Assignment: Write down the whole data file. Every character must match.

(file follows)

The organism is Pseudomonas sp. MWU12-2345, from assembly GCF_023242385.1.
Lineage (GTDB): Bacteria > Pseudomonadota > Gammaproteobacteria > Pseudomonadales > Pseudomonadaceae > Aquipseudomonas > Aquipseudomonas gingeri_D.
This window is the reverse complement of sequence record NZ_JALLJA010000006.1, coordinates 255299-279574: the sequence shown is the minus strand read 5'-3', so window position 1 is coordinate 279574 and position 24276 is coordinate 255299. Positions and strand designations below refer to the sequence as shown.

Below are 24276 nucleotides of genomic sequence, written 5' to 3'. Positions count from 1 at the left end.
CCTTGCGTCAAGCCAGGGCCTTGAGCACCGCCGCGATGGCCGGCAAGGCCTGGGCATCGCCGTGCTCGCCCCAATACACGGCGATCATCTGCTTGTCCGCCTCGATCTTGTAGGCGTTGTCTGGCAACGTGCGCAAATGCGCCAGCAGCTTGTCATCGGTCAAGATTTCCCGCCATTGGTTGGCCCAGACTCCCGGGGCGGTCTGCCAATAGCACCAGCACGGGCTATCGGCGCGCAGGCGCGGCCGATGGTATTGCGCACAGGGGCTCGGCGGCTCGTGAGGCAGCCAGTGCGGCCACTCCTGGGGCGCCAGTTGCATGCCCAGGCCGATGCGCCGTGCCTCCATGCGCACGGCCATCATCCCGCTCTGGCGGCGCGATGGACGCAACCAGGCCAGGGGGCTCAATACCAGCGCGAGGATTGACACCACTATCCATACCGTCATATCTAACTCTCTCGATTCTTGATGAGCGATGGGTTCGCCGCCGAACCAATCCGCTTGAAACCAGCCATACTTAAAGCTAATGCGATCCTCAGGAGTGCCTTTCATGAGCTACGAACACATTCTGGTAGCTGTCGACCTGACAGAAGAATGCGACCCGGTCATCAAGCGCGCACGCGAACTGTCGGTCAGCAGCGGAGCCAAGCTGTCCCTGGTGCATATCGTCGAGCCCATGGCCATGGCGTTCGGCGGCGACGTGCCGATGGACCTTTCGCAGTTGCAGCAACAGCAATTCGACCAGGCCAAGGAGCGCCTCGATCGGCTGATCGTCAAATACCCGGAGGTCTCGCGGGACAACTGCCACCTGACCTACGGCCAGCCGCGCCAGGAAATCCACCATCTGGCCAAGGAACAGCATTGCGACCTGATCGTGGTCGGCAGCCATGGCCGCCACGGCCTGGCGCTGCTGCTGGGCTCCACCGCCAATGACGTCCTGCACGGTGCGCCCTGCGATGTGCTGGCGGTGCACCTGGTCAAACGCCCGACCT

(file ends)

The organism is Pseudomonas sp. MWU12-2345, from assembly GCF_023242385.1.
Lineage (GTDB): Bacteria > Pseudomonadota > Gammaproteobacteria > Pseudomonadales > Pseudomonadaceae > Aquipseudomonas > Aquipseudomonas gingeri_D.
This window is the reverse complement of sequence record NZ_JALLJA010000006.1, coordinates 255299-279574: the sequence shown is the minus strand read 5'-3', so window position 1 is coordinate 279574 and position 24276 is coordinate 255299. Positions and strand designations below refer to the sequence as shown.

Below are 24276 nucleotides of genomic sequence, written 5' to 3'. Positions count from 1 at the left end.
CCTTGCGTCAAGCCAGGGCCTTGAGCACCGCCGCGATGGCCGGCAAGGCCTGGGCATCGCCGTGCTCGCCCCAATACACGGCGATCATCTGCTTGTCCGCCTCGATCTTGTAGGCGTTGTCTGGCAACGTGCGCAAATGCGCCAGCAGCTTGTCATCGGTCAAGATTTCCCGCCATTGGTTGGCCCAGACTCCCGGGGCGGTCTGCCAATAGCACCAGCACGGGCTATCGGCGCGCAGGCGCGGCCGATGGTATTGCGCACAGGGGCTCGGCGGCTCGTGAGGCAGCCAGTGCGGCCACTCCTGGGGCGCCAGTTGCATGCCCAGGCCGATGCGCCGTGCCTCCATGCGCACGGCCATCATCCCGCTCTGGCGGCGCGATGGACGCAACCAGGCCAGGGGGCTCAATACCAGCGCGAGGATTGACACCACTATCCATACCGTCATATCTAACTCTCTCGATTCTTGATGAGCGATGGGTTCGCCGCCGAACCAATCCGCTTGAAACCAGCCATACTTAAAGCTAATGCGATCCTCAGGAGTGCCTTTCATGAGCTACGAACACATTCTGGTAGCTGTCGACCTGACAGAAGAATGCGACCCGGTCATCAAGCGCGCACGCGAACTGTCGGTCAGCAGCGGAGCCAAGCTGTCCCTGGTGCATATCGTCGAGCCCATGGCCATGGCGTTCGGCGGCGACGTGCCGATGGACCTTTCGCAGTTGCAGCAACAGCAATTCGACCAGGCCAAGGAGCGCCTCGATCGGCTGATCGTCAAATACCCGGAGGTCTCGCGGGACAACTGCCACCTGACCTACGGCCAGCCGCGCCAGGAAATCCACCATCTGGCCAAGGAACAGCATTGCGACCTGATCGTGGTCGGCAGCCATGGCCGCCACGGCCTGGCGCTGCTGCTGGGCTCCACCGCCAATGACGTCCTGCACGGTGCGCCCTGCGATGTGCTGGCGGTGCACCTGGTCAAACGCCCGACCT